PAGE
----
In 1970, Bamburi wanted to begin to repair the damage to the landscapes caused by quarrying and allowed him to access acres of it’s disused limestone quarries. It was wasteland: abandoned and forgotten. But Dr. Haller believed he could bring life there again. To begin with he planted 26 different types of tree to see if any could survive on the desert like landscapes. Most failed to hold as their roots were too weak to penetrate the surface. Only three survived and the Casuarina appeared the most robust. In order to strengthen the tree’s roots he introduced nitrogen-fixing microorganisms taken from healthy trees and soon they began to grow. However, the pine needles they shed were full of tannin, and didn’t decompose which meant soil didn’t form. One day Dr. Haller observed red-legged millipedes feed on these needles, digesting them and secreting droppings that ultimately formed soil. He decided to introduce millipedes into the quarry. They began to break down the pine needles and after five years, as the Casuarina trees spread, the ground beneath them began thickening with nutrient-rich humus. Within ten years, the Casuarinas were thirty metres high and Dr. Haller began to harvest them and to plant indigenous species introducing animals who would help disperse seeds.
Today, Haller Park – as it is now known – is home to a million trees, monkeys, birds and insects. 30 species identified by the International Union for the Conservation of Nature (IUCN) as endangered flora and fauna can also be found there, symbolising a miraculous cycle of regeneration: A forsaken place where once nothing grew is now a refuge for living things.
Man had taken life from the land. But now man had used nature to return it.
Dr. Haller’s vision wasn’t just for ecology, but also for the local economy to grow, convinced that both could work in harmony. During Dr. Haller’s management, the park was environmentally and financially sustainable. 46 natural business streams generate income to support the forest – including, fish farming, beekeeping, poultry, eco-tourism and other sustainable wildlife practices.
It was this model for sustainable living and the balance between ecology and economy that captured the attention of Julia Hailes MBE and Louise Piper. They co-founded The Haller Foundation in 2004 as a UK registered charity which aims to build on the lessons learned in the rehabilitation of degraded landscapes, and use his ecological approach to help the millions of smallholder farmers living on depleted soils across much of Africa, transform their livelihoods in environmentally sustainable ways.
Dr. Haller believes that people will not protect the environment ‘for tomorrow’ if they do not have food on their plates today. On that basis, we strive to unleash the potential of local economies by promoting a model for development that is both sustainable and environmentally sound.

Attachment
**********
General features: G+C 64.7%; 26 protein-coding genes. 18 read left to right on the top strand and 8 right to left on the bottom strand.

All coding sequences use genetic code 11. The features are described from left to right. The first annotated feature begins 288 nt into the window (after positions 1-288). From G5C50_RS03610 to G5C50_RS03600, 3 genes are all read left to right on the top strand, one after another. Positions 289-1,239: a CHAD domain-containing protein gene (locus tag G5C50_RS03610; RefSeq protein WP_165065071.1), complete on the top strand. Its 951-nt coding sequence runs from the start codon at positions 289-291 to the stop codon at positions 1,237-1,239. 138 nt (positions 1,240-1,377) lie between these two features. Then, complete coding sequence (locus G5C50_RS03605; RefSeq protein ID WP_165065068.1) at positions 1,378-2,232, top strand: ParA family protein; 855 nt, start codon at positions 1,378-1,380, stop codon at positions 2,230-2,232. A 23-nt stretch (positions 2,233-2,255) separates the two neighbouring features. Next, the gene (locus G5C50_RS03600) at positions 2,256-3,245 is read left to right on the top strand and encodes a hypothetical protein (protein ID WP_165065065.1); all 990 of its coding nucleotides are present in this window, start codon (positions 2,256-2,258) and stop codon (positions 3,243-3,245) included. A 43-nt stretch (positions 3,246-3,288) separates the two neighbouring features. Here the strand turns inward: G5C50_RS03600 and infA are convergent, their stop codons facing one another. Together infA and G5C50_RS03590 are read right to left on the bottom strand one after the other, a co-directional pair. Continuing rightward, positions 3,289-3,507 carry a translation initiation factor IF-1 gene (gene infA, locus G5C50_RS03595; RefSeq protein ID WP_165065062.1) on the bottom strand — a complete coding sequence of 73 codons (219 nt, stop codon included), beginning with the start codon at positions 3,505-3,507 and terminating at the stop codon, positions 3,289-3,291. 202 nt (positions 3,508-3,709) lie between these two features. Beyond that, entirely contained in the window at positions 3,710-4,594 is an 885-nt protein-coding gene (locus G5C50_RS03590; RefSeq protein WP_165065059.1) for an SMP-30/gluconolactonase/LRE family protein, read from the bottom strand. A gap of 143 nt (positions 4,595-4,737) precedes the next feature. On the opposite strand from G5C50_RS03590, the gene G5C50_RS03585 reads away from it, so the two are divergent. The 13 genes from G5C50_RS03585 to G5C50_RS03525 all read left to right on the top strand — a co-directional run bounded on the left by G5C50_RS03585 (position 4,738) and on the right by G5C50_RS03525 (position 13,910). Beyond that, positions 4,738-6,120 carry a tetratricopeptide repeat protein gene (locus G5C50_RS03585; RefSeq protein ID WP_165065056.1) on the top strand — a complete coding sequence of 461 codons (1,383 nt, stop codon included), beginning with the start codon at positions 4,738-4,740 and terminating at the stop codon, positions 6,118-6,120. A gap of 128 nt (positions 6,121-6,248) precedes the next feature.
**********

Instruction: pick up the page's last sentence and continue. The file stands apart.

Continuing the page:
Haller has worked with thousands of Kenyans to help them lift themselves out of poverty. By building on Dr. Haller’s research and philosophy, we kick-start fragile rural communities by equipping subsistence farmers living on dry, eroded land with WASH Programmes and the knowledge to harvest water, rehabilitate the soil and farm sustainably so they can become self-sufficient and generate a livelihood. It is not a model based on financial aid – rather we help communities to achieve self-sustainability by rejuvenating their land, enabling them to grow food and generate a source of income. Over this period we build the foundations for a sustainable future. And then once the community reaches agreed milestones we gradually step away. Many communities have now moved beyond this support structure and are going from strength to strength.
We apply a similar holistic approach to our work in the city. As Mombasa has urbanised, its population has surged and thousands of people now live in informal settlements well below the poverty line. We provide infrastructure that helps these densely packed communities build capacity and resilience.
But while our work address immediate challenges, it is under-pinned by long-term thinking.
The Nguuni Nature Sanctuary is an area which provides green lungs for Mombasa offering local people the opportunity to see birds and wildlife in their natural settings. At the entrance is an Education Centre which was built in 2006 and provided Kenya’s first community children’s library. Equipped with an actively used IT centre and a hub for vocation skills training, it supports local schools and has seen more than 115,000 visits from children from informal settlements in and around Mombasa. This haven of green on the edge of the city also inspires them to think about the future and how to protect nature by offering a number of environmental activities and programmes. Building awareness for the need to nurture the environment from an early age is crucial because, in the words of Dr. Haller, “change can take a generation.”
As well as addressing challenges such as the lack of education, we try to anticipate them. A solution to one problem can sometimes create another. For example, we help communities access clean water without having to walk for miles by installing rain-fed dams and wells. But we also know that water provides a breeding ground for mosquitos and waterborne diseases like Bilharzia. To counter this and ensure the long-term foundations are in place for healthy, thriving communities we also provide primary health care, family planning and a mobile health service which operates out of our clinic at Nguuni Nature Sanctuary. It has provided diagnostic services and treatment to over 96,000 patients since it opened in 2007.
Bamburi Limestone Quarry before Dr. Haller arrived
Haller Park now